I guess you could segue into it by saying, "I don't believe we should develop any new drugs or advance our understanding of disease, so it only makes sense that I don't support animal research"
     
  22. Will Ferrell

    Will Ferrell Senior Member
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    don't bring it up. there's a good chance the interviewer will be conservative.
     
  23. Jon Davis

    Jon Davis I killed the bank.
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    Troll. What kind of stupid ass question is this to post?
     
  24. chris03333

    chris03333 Veterinarian
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    umm just because they do not use animals to teach the curriculum, does not mean they do not have active biomedical research. In fact, you would be hard pressed to find a medical school that does not.
     
  25. jbing

    jbing Senior Member
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    are animals even allowed to take the mcat?
     
  26. prana_md

    prana_md springing
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    Thanks, I knew that. But medical schools used to use live animals a lot more in their curriculum. Doctors from a generation ago talk about anesthetizing dogs and dissecting them (This was in the news ... damn, can't find the story.)

    As someone else said before, one can express one's discomfort about killing animals -- I'm probably not cut out (ew, bad pun) for biomed research -- without being a raving lunatic. I agree that animal research is necessary, it's just not for me. Everyone has their limits ... mine happens to be beheading rats.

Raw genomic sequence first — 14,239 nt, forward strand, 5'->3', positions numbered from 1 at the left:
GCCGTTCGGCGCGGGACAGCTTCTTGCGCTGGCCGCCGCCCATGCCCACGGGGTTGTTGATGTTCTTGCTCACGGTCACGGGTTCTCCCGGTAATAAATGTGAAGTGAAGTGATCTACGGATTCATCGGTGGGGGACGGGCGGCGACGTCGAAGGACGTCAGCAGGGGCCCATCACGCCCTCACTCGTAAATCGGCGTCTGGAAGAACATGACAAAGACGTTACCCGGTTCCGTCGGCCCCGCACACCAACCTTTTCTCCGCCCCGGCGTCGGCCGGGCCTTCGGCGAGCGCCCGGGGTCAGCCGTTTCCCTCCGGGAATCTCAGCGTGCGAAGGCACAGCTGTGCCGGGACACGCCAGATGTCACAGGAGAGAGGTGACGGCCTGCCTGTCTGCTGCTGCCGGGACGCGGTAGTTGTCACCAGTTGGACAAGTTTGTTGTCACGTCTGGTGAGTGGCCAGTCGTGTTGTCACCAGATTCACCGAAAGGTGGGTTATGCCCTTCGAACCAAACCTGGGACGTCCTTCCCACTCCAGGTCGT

27. Law2Doc

    Law2Doc 5K+ Member
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    I'm pretty sure there were rats at the site where I took the test -- didn't realize they were actually taking the test though. :)
     
  28. daviddamoore

    daviddamoore UK fool
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    I had the "how do you feel about animal experimentation" question come up at Albany. I had to tell them that this is actually one of the hardest ethical questions for myself. Essentially I said that animal testing for cosmetics is just messed up (especially as I prefer my wife au naturel!), but we are going to have to live with medical testing. I, for one, am not going to take an untested drug no matter how fluffy the damn rabbit is! However, raising animal testing as an issue does help in focussing our minds on what medicines are essential vs. one that are for lifestyle. I am sure even the hardest line animal advocates would not balk at sacrificing many thousands of animals in order to produce an effective, safe malaria vaccine. But when it comes to determining a lethal dose of viagra.....?
     
  29. Law2Doc

    Law2Doc 5K+ Member
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    Well, if it were up to the mice, I suspect this would be the experiment they would sign up for over the others...